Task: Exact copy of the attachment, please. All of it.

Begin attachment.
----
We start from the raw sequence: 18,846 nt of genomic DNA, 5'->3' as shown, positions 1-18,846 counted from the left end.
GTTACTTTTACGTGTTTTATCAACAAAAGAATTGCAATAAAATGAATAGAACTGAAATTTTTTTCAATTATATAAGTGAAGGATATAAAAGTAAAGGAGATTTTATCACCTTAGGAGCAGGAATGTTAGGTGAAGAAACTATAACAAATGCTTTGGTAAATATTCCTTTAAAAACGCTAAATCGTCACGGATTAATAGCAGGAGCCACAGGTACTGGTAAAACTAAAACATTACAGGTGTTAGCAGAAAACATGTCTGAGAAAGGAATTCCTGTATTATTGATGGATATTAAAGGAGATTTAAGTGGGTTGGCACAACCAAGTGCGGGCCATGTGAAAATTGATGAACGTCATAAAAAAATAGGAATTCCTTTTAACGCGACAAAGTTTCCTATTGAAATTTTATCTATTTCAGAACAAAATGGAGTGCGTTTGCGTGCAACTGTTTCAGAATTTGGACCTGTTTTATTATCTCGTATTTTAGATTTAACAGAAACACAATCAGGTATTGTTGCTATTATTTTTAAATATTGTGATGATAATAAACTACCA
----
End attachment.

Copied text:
We start from the raw sequence: 18,846 nt of genomic DNA, 5'->3' as shown, positions 1-18,846 counted from the left end.
GTTACTTTTACGTGTTTTATCAACAAAAGAATTGCAATAAAATGAATAGAACTGAAATTTTTTTCAATTATATAAGTGAAGGATATAAAAGTAAAGGAGATTTTATCACCTTAGGAGCAGGAATGTTAGGTGAAGAAACTATAACAAATGCTTTGGTAAATATTCCTTTAAAAACGCTAAATCGTCACGGATTAATAGCAGGAGCCACAGGTACTGGTAAAACTAAAACATTACAGGTGTTAGCAGAAAACATGTCTGAGAAAGGAATTCCTGTATTATTGATGGATATTAAAGGAGATTTAAGTGGGTTGGCACAACCAAGTGCGGGCCATGTGAAAATTGATGAACGTCATAAAAAAATAGGAATTCCTTTTAACGCGACAAAGTTTCCTATTGAAATTTTATCTATTTCAGAACAAAATGGAGTGCGTTTGCGTGCAACTGTTTCAGAATTTGGACCTGTTTTATTATCTCGTATTTTAGATTTAACAGAAACACAATCAGGTATTGTTGCTATTATTTTTAAATATTGTGATGATAATAAACTACCA